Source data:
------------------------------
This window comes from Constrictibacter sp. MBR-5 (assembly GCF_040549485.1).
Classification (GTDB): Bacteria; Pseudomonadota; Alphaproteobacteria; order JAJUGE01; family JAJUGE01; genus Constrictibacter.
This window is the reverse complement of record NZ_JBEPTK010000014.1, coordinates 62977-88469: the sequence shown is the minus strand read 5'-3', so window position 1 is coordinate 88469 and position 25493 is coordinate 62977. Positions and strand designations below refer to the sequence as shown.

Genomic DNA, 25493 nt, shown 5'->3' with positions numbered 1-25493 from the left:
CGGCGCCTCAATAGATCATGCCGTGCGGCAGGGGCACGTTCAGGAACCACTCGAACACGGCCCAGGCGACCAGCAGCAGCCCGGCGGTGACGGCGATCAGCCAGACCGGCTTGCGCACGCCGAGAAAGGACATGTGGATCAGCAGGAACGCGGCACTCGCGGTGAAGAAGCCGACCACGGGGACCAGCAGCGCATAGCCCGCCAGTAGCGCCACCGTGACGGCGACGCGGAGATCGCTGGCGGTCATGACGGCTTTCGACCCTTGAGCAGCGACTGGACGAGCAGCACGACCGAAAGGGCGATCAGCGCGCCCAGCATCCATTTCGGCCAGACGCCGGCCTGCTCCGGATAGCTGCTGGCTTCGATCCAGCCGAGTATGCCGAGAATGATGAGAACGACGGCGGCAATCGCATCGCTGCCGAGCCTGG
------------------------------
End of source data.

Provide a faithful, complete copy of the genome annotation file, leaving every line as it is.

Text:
This window comes from Constrictibacter sp. MBR-5 (assembly GCF_040549485.1).
Classification (GTDB): Bacteria; Pseudomonadota; Alphaproteobacteria; order JAJUGE01; family JAJUGE01; genus Constrictibacter.
This window is the reverse complement of record NZ_JBEPTK010000014.1, coordinates 62977-88469: the sequence shown is the minus strand read 5'-3', so window position 1 is coordinate 88469 and position 25493 is coordinate 62977. Positions and strand designations below refer to the sequence as shown.

Genomic DNA, 25493 nt, shown 5'->3' with positions numbered 1-25493 from the left:
CGGCGCCTCAATAGATCATGCCGTGCGGCAGGGGCACGTTCAGGAACCACTCGAACACGGCCCAGGCGACCAGCAGCAGCCCGGCGGTGACGGCGATCAGCCAGACCGGCTTGCGCACGCCGAGAAAGGACATGTGGATCAGCAGGAACGCGGCACTCGCGGTGAAGAAGCCGACCACGGGGACCAGCAGCGCATAGCCCGCCAGTAGCGCCACCGTGACGGCGACGCGGAGATCGCTGGCGGTCATGACGGCTTTCGACCCTTGAGCAGCGACTGGACGAGCAGCACGACCGAAAGGGCGATCAGCGCGCCCAGCATCCATTTCGGCCAGACGCCGGCCTGCTCCGGATAGCTGCTGGCTTCGATCCAGCCGAGTATGCCGAGAATGATGAGAACGACGGCGGCAATCGCATCGCTGCCGAGCCTGG